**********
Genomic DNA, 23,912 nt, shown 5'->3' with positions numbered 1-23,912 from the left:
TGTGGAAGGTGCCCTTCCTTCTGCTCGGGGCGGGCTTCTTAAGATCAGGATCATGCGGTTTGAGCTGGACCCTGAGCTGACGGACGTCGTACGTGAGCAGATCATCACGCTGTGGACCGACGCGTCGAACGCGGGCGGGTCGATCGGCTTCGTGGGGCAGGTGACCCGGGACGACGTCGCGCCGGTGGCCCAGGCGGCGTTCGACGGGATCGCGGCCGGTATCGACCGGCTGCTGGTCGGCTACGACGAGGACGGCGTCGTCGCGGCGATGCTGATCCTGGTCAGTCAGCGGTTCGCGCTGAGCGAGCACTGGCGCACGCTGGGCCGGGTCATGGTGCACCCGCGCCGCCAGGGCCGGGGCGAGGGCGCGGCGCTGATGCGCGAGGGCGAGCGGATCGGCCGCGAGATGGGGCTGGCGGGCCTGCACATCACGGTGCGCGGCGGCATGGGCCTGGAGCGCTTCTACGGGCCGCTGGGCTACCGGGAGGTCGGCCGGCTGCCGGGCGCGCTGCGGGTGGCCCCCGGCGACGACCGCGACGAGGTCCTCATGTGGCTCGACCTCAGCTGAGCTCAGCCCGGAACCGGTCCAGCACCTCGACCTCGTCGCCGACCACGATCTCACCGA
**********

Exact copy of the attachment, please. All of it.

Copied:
Genomic DNA, 23,912 nt, shown 5'->3' with positions numbered 1-23,912 from the left:
TGTGGAAGGTGCCCTTCCTTCTGCTCGGGGCGGGCTTCTTAAGATCAGGATCATGCGGTTTGAGCTGGACCCTGAGCTGACGGACGTCGTACGTGAGCAGATCATCACGCTGTGGACCGACGCGTCGAACGCGGGCGGGTCGATCGGCTTCGTGGGGCAGGTGACCCGGGACGACGTCGCGCCGGTGGCCCAGGCGGCGTTCGACGGGATCGCGGCCGGTATCGACCGGCTGCTGGTCGGCTACGACGAGGACGGCGTCGTCGCGGCGATGCTGATCCTGGTCAGTCAGCGGTTCGCGCTGAGCGAGCACTGGCGCACGCTGGGCCGGGTCATGGTGCACCCGCGCCGCCAGGGCCGGGGCGAGGGCGCGGCGCTGATGCGCGAGGGCGAGCGGATCGGCCGCGAGATGGGGCTGGCGGGCCTGCACATCACGGTGCGCGGCGGCATGGGCCTGGAGCGCTTCTACGGGCCGCTGGGCTACCGGGAGGTCGGCCGGCTGCCGGGCGCGCTGCGGGTGGCCCCCGGCGACGACCGCGACGAGGTCCTCATGTGGCTCGACCTCAGCTGAGCTCAGCCCGGAACCGGTCCAGCACCTCGACCTCGTCGCCGACCACGATCTCACCGA